State Power and Inefficiency in Microcosm

We think there are plenty of examples of how fucked government is, but this example in particular shows the capricious and absurd nature of discretionary law enforcement. Precis? Internet fact-checker Snopes can’t give a straight answer on whether brackets around your plate are legal or not in Texas because several local law enforcement agencies in our fine state seem to enjoy being dicks about a statute that’s clearly aimed at something else (e.g., anti-camera screens and such for EZPass scofflaws), but is worded in a way that allows them to decide all decorative brackets are illegal.

Yes, Heathen got a ticket today. Yes, we were speeding. We don’t have a problem with that — it’s been a while; we’ll either get a ticket lawyer or take defensive driving. Big deal. The bullshit factor entered the equation when the cop wrote a ticket for “obstructed plate” because of the aforementioned vague law that, apparently HPD has decided to be jackasses about, and never mind legislative intent. Our plate number is absolutely crystal clear, and there’s also no doubt what state the plate comes from.

The real kicker: the cop pointed out that all I had to do was take off the bracket and the charge will be dismissed, so he knew he was writing a ticket for no good reason. This means HPD is issuing worthless paper as a policy, presumably for their own amusement, and they’re doing so based on a deliberately incorrect interpretation of the law.

The Houston Press weighed in on this governmental brilliance a few months back:

A Houston Press employee found out the hard way recently that Houston police are still giving out tickets for having a frame around your license plate.

Three years ago, a new, broadly written state law prohibited frames that obscured the readability of license plates. Car dealers then came up with new, smaller frames, but even if the only thing that’s obscured is the bottom half of “The Lone Star State,” you’re getting ticketed for it if HPD pulls you over for a more major violation.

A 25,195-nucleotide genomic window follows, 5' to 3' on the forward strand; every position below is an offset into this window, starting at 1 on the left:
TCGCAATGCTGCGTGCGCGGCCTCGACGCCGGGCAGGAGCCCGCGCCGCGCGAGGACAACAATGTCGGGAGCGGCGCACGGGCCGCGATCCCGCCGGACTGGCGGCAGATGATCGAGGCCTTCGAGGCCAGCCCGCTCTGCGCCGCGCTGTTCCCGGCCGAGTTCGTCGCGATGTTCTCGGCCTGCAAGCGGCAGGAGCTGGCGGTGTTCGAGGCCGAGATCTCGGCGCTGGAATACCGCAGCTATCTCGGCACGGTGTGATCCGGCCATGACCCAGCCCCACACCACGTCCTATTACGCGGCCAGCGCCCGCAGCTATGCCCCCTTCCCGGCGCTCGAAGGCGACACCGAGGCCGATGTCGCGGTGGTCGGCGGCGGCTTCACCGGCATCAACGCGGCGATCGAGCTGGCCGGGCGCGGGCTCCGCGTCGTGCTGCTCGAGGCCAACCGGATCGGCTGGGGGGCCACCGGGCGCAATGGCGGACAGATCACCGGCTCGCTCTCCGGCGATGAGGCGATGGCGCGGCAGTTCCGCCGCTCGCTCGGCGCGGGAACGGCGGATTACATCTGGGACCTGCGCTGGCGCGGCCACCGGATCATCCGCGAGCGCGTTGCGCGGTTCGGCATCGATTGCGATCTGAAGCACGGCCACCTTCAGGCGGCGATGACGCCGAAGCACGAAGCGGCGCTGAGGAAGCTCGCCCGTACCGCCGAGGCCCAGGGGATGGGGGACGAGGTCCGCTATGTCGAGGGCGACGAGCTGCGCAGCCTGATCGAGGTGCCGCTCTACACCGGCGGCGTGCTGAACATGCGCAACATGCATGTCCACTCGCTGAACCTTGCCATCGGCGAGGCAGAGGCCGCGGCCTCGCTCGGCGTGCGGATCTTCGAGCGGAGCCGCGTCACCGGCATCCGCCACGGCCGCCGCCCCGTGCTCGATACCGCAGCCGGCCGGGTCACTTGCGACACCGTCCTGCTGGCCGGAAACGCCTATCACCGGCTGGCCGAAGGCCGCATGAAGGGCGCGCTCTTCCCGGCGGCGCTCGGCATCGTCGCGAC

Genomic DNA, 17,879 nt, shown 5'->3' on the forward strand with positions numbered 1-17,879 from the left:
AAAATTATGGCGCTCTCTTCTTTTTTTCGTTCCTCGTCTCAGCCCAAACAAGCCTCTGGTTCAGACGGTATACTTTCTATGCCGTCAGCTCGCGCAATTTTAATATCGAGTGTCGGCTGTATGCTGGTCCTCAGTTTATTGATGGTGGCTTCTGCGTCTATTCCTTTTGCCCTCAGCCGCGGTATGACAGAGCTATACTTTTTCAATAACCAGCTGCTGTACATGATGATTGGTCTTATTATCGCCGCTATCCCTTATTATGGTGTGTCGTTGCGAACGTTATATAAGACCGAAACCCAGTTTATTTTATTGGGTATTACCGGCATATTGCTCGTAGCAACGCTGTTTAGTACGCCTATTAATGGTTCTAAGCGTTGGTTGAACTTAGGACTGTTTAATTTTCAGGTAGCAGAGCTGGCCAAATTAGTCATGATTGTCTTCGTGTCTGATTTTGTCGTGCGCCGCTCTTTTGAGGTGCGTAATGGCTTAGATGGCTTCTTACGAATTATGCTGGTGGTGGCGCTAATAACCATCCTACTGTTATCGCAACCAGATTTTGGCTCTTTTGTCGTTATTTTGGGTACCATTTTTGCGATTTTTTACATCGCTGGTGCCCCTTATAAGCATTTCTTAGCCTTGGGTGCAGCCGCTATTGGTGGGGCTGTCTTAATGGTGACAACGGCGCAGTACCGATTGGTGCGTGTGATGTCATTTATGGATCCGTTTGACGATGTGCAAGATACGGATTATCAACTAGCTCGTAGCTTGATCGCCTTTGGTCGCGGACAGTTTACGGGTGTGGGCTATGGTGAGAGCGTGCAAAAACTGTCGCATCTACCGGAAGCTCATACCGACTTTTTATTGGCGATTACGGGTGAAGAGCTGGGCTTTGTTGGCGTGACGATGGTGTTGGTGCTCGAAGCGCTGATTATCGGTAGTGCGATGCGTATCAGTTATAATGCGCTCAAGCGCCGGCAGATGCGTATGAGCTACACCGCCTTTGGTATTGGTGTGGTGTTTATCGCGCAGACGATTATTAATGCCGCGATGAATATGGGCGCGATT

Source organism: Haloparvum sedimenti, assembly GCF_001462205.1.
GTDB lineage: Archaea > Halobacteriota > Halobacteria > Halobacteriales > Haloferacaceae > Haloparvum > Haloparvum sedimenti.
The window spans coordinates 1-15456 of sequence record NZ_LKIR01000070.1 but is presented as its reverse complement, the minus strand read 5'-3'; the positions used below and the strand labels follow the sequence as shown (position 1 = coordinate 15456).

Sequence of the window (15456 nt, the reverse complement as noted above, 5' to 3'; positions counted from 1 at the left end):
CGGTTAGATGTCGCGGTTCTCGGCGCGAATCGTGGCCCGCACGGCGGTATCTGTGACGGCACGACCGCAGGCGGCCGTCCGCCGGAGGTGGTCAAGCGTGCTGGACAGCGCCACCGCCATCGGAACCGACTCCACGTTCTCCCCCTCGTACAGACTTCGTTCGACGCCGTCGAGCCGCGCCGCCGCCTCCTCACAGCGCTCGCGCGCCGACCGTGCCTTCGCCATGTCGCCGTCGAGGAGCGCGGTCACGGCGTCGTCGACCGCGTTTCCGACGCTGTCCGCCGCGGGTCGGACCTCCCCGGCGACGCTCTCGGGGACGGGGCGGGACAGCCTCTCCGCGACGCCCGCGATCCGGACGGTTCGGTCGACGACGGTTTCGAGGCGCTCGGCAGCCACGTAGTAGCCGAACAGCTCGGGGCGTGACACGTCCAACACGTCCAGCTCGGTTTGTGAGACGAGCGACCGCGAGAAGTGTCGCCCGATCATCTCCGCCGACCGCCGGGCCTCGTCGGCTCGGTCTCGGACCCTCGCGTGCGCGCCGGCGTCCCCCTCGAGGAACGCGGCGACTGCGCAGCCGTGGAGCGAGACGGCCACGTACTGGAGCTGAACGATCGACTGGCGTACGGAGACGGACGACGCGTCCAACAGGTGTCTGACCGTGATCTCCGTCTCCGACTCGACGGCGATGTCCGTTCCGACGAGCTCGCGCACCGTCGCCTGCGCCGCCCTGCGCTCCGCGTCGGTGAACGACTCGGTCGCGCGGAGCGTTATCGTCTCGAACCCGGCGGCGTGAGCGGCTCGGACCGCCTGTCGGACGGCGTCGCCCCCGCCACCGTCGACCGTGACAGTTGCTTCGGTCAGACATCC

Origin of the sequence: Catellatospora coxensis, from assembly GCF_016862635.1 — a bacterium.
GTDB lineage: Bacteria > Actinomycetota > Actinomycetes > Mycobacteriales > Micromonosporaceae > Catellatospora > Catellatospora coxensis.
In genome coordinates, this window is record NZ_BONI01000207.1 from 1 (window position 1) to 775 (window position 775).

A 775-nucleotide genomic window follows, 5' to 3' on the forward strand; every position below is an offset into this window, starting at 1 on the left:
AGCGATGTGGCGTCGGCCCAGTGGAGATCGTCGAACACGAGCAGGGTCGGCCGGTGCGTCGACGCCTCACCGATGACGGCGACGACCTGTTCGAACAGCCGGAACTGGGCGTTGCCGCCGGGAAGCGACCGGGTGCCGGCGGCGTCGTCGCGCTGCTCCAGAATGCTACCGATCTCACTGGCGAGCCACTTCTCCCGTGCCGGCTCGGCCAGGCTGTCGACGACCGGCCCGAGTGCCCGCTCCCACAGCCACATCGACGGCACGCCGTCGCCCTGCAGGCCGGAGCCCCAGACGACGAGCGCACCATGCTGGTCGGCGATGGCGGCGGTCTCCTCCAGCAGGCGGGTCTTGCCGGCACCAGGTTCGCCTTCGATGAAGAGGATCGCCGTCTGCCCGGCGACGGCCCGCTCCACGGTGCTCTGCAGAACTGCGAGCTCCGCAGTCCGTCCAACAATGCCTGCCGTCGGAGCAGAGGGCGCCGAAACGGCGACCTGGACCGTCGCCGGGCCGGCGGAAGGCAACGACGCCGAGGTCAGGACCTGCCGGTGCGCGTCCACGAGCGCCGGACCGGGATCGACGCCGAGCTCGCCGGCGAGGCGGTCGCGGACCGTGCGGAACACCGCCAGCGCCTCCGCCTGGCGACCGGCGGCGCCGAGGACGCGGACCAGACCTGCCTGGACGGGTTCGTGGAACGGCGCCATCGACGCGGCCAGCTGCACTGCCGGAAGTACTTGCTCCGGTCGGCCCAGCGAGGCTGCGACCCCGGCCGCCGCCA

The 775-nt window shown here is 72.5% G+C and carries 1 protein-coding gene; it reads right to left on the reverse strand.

“We tried to get them to be a little more bending on it and understanding,” says Walter Wainwright, president of the Houston Automobile Dealers Association.

Adding to the pointlessness is the fact that if you remove the frame after getting ticketed, the city will waive the $120 fine. And they pretty much assume you’ll do it; most prosecutors often don’t require a photo of the newly nude plate.

Which is fine for traffic-ticket lawyers. “I’d rather have a speeding case with an obstructed plate than just a plain speeding case,” says Robert Eutsler. “Because if you came to me with a plain speeding case and we got it dismissed, but you still had to pay money [for court costs], you may not be all that happy with my services…You can get the non-moving violation dismissed for free if you do probation for the speeding, so [a client] thinks, ‘Oh, I don’t have to pay that $120 fine on the obscured plate.'”

A ticket that almost never results in a fine — there’s got to be some point to it beyond making lawyers seem efficient, but damned if we know what it is.

And people wonder why we have a crime problem.

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